This is the “Spooky House.” No, that is not its official title (embarrassingly I can’t find the notes where I wrote down its actual name) but it is what these two 4 year olds called the work. They spent ten minutes calling out in great delight all of the “spooky” things that they noticed about the house (a bear! A spider! A creepy mask!).
I snapped this picture as a reminder of two important things in museum education. The first is one I’ve talked about before, that “interactive” does not always mean it has to be literally hands on.
But the second point is that “hands off” has to mean only that you aren’t touching, not that you aren’t engaging and involving the visitor. These kids are very savvy museum goers, but even they would not be able to concoct and sustain a game of that sort on their own.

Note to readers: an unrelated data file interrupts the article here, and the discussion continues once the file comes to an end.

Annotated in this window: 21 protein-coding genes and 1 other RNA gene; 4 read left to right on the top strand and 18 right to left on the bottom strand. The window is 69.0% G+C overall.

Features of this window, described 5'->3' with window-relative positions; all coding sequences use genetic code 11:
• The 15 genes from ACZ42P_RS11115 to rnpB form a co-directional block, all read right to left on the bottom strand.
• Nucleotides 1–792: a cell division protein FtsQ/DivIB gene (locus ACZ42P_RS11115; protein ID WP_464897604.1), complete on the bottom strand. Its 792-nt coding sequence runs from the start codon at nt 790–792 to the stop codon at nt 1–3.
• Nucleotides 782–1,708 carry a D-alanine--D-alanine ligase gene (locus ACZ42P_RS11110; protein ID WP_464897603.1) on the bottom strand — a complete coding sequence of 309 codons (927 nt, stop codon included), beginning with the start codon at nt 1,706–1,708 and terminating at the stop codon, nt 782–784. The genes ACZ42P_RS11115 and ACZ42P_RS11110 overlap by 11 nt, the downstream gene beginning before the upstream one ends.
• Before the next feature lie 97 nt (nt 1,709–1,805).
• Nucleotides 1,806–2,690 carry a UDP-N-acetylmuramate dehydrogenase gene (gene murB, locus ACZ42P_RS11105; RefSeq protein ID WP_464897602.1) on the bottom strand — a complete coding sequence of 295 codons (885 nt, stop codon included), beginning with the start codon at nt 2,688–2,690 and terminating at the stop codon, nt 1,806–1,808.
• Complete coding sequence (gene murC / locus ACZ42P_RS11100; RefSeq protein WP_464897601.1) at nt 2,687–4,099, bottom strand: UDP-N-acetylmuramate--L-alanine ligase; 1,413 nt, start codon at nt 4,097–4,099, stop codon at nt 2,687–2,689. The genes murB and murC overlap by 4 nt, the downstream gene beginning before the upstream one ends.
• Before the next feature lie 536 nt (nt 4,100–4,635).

Not pictured is the other mom (and fellow museum educator) that I was with. She was encouraging, coaching, providing vocabulary and modeling delight and interest in the piece of art work. She did all of the legwork to set up the game, so the kids could then take it and run with it.
Even if you are setting up your exhibits to be observation based, or if they are going to primarily self direct, your presence is valuable. You are setting the stage for the visitors and teaching them how to interact. You are also showing them that they can be interested and excited by what they see and what that looks like.
Interactive does not mean “hands on” but it also doesn’t mean you can be completely “hands off” with your visitors.